Scythe Samurai SCSM-1000

Author
Aron Schatz
Posted
August 5, 2004
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45909
Scythe Samurai SCSM-1000
The Samurai is the second heatsink that I'm testing from Scythe. It is what I consider the updated model of the Kamakaze. It is made better and performs better. Read the entire review...
Tags Cooling

Page 1: Intro, Parts

<B>Intro</B>:

The Samurai is what I consider the bigger brother of the <a href="http://www.aselabs.com/articles.php?id=133">Kamakaze</a>. Since we already have seen the quality of the <a href="http://www.scythe-usa.com/">Scythe</a> brand in the previous review, I won't delve to deep into what you already know. As a refresher, <a href="http://www.scythe-usa.com/">Scythe</a> makes cool and quiet heatsinks. They do a good job of it as well. The Samurai doesn't disappoint, let's get right into it...

<B>Packaging</B>:

<center>Packaging</center>

The colorful packaging displays some useful info such as the ability to work with pretty much all current socketed platforms. The only one seemed to not be supported is the new 939 socket from AMD. Since I seem to have mostly Pentium 4s, this isn't a problem. Check your system specs to make sure this heatsink will work for you.

<B>Parts</B>:

<center>Parts</center>

This is pretty much what is included with the unit. The manual was sent outside the packaging for some reason, so I forgot to throw that in. Rest assured it is included with the heatsink (and you'll want to read it). I had to disassemble the heatsink (again). Like the Kamakaze, this one didn't come pre-assembled for Pentium 4s. It was Athlon ready, but this was much easier to take apart and put back together. There isn't an extra piece on each side that falls off when you take the screws off. The P4 bracket is on the heatsink, resting on the Athlon one, in case you're wondering.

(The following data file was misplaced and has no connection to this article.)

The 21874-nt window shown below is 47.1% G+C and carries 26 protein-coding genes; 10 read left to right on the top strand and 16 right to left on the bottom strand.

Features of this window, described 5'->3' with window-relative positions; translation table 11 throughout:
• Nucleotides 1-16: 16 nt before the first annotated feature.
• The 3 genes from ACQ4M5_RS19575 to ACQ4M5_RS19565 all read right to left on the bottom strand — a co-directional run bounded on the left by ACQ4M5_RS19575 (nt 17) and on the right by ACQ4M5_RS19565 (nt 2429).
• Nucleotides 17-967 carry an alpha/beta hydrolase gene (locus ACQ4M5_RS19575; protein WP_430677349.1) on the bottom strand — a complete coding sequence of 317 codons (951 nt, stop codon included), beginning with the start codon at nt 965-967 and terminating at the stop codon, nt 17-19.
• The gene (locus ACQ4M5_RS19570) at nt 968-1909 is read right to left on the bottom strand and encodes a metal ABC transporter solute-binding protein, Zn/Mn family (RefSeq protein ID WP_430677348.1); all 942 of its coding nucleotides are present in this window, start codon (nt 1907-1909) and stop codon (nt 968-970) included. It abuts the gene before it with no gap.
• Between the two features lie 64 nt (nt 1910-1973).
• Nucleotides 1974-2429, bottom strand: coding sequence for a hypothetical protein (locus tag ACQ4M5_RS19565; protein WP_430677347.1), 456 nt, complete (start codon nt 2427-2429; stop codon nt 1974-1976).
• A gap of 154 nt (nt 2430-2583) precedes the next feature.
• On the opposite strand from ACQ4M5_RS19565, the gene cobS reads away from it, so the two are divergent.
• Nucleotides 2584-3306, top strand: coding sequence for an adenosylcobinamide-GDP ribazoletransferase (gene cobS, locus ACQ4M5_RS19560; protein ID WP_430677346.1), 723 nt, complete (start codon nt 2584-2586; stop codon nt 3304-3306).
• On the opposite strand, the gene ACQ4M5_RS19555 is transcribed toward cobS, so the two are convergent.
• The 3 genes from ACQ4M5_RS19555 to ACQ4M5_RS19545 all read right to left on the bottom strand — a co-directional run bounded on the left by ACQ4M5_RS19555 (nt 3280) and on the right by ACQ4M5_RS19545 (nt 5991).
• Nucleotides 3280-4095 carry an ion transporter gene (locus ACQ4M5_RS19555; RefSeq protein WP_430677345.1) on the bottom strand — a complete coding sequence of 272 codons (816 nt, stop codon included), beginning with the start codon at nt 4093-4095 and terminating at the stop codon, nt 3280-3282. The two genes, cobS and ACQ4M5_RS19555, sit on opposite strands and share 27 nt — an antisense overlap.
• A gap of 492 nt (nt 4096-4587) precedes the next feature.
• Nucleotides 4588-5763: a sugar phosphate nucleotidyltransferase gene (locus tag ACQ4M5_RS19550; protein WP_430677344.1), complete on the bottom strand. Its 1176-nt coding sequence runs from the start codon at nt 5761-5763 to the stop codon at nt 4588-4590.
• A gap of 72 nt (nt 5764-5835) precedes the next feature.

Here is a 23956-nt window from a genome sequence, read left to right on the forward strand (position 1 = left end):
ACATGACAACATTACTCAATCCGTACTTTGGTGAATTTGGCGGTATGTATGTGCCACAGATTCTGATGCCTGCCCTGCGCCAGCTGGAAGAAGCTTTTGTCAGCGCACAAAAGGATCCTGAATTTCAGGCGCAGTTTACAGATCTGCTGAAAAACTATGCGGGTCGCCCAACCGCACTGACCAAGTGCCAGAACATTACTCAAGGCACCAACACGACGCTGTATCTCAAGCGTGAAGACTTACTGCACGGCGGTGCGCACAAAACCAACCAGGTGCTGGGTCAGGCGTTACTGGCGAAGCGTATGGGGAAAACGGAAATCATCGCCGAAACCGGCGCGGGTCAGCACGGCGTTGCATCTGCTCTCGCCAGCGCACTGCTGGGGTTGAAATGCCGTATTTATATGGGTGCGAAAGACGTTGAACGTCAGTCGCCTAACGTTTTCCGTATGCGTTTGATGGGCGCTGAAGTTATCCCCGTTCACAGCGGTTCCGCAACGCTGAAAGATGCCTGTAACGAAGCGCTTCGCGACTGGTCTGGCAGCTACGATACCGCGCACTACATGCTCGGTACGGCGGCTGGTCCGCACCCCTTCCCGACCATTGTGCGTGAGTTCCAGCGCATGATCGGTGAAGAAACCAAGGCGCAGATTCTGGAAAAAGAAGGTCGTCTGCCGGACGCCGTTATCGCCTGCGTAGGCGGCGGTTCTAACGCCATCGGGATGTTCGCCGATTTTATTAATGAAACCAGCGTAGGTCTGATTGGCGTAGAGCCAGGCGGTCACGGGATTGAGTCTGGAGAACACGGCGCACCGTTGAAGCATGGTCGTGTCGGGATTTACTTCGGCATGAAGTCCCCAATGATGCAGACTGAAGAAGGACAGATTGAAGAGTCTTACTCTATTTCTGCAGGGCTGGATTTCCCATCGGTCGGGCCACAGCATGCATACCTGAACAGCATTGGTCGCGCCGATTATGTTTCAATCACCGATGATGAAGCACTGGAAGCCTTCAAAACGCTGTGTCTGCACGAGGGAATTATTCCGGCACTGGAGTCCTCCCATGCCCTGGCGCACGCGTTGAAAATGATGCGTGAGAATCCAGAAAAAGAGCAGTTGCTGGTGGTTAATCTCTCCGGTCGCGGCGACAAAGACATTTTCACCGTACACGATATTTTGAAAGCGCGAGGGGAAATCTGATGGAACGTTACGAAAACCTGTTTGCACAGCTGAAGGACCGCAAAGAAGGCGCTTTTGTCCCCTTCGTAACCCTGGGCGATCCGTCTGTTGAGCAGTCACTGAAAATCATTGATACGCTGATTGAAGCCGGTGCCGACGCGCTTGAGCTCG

<B>The Heatsink</B>:

<center>Shot 1</center>

A more in depth inspection of the heatsink shows that there aren't any visible spot welds on the corners. This looks much better than the Kamakaze, which had the metal eaten away at the weld points. You'll notice that the Athlon bracket has a nice Scythe logo on it, etched in all its glory. Since I'm using the P4 bracket, it doesn't say anything.

<center>Shot 2</center>

The entire heatsink is made of copper. Copper conducts heatsink better than Aluminum. Scythe says that the entire heatsink is made from a 100% solid block of copper meaning that there is no weld or solder points. This means that the fins and the base are of one piece of metal. This increases the heat conduction (and release) much better than sticking two piece of metal together. The other problem when sticking two pieces of dissimilar metal together is that a voltage is creates between the two pieces of metal when their heated at different temperatures (thermocouple). Now that I taught you something, lets move on.

<center>Shot 3</center>

I mentioned this before and I'll say it again; I hate screw type locking mechanisms. Actually though, this heatsink was much easier to install than the previous Kamakaze. The locks fit in better and there was more 'feel' to the screws than before. I could tell when I was over tightening them, though I still needed to make fine adjustments while the unit was on.

<center>Heatsink</center>

I also noticed that the brackets are now stronger than before, they bowed much less, practically not at all. The fan is still sucking air through the heatsink, and in my case, this proved to be a worse cooling method that blowing air into it. I swapped the fan around and the heatsink was better than ever.

<center>Bottom</center>

The bottom of the heatsink was polished enough for a mass produced product. I recommend that you wiped it down with some Alcohol or other cleaning substance to get rid of the grim left from the plastic cover, or your fingers if you touched the bottom (oops). Without anymore stuff to ramble on about, we'll get down to the testing.

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